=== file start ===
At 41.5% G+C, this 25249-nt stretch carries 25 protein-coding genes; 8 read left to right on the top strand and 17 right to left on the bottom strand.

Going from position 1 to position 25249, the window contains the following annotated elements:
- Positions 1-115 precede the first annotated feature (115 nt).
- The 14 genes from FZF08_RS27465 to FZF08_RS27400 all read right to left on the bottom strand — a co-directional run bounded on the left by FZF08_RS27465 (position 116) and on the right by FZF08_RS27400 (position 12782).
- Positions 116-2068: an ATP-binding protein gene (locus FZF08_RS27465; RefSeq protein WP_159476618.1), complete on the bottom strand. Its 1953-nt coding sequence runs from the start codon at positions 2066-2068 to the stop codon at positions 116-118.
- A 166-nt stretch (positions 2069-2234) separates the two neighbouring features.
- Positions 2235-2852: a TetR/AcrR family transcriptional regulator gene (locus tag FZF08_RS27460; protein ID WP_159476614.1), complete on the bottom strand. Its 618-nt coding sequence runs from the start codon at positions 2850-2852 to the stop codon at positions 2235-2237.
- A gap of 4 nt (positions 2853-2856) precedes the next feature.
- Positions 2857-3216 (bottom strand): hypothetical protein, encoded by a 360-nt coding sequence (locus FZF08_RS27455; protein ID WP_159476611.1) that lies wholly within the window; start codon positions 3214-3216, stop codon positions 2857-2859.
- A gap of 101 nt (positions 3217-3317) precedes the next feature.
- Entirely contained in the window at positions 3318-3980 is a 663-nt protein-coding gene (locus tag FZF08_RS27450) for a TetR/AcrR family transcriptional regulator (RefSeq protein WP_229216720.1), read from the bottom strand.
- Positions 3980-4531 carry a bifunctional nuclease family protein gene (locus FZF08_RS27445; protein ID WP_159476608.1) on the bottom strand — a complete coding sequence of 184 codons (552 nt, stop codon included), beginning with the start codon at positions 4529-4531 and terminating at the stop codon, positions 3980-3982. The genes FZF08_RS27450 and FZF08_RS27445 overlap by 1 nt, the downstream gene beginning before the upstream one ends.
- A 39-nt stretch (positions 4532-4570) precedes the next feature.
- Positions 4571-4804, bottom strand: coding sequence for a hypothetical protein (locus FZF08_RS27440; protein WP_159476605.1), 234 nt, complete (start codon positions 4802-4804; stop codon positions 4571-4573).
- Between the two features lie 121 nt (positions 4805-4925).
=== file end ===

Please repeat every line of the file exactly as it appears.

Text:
At 41.5% G+C, this 25249-nt stretch carries 25 protein-coding genes; 8 read left to right on the top strand and 17 right to left on the bottom strand.

Going from position 1 to position 25249, the window contains the following annotated elements:
- Positions 1-115 precede the first annotated feature (115 nt).
- The 14 genes from FZF08_RS27465 to FZF08_RS27400 all read right to left on the bottom strand — a co-directional run bounded on the left by FZF08_RS27465 (position 116) and on the right by FZF08_RS27400 (position 12782).
- Positions 116-2068: an ATP-binding protein gene (locus FZF08_RS27465; RefSeq protein WP_159476618.1), complete on the bottom strand. Its 1953-nt coding sequence runs from the start codon at positions 2066-2068 to the stop codon at positions 116-118.
- A 166-nt stretch (positions 2069-2234) separates the two neighbouring features.
- Positions 2235-2852: a TetR/AcrR family transcriptional regulator gene (locus tag FZF08_RS27460; protein ID WP_159476614.1), complete on the bottom strand. Its 618-nt coding sequence runs from the start codon at positions 2850-2852 to the stop codon at positions 2235-2237.
- A gap of 4 nt (positions 2853-2856) precedes the next feature.
- Positions 2857-3216 (bottom strand): hypothetical protein, encoded by a 360-nt coding sequence (locus FZF08_RS27455; protein ID WP_159476611.1) that lies wholly within the window; start codon positions 3214-3216, stop codon positions 2857-2859.
- A gap of 101 nt (positions 3217-3317) precedes the next feature.
- Entirely contained in the window at positions 3318-3980 is a 663-nt protein-coding gene (locus tag FZF08_RS27450) for a TetR/AcrR family transcriptional regulator (RefSeq protein WP_229216720.1), read from the bottom strand.
- Positions 3980-4531 carry a bifunctional nuclease family protein gene (locus FZF08_RS27445; protein ID WP_159476608.1) on the bottom strand — a complete coding sequence of 184 codons (552 nt, stop codon included), beginning with the start codon at positions 4529-4531 and terminating at the stop codon, positions 3980-3982. The genes FZF08_RS27450 and FZF08_RS27445 overlap by 1 nt, the downstream gene beginning before the upstream one ends.
- A 39-nt stretch (positions 4532-4570) precedes the next feature.
- Positions 4571-4804, bottom strand: coding sequence for a hypothetical protein (locus FZF08_RS27440; protein WP_159476605.1), 234 nt, complete (start codon positions 4802-4804; stop codon positions 4571-4573).
- Between the two features lie 121 nt (positions 4805-4925).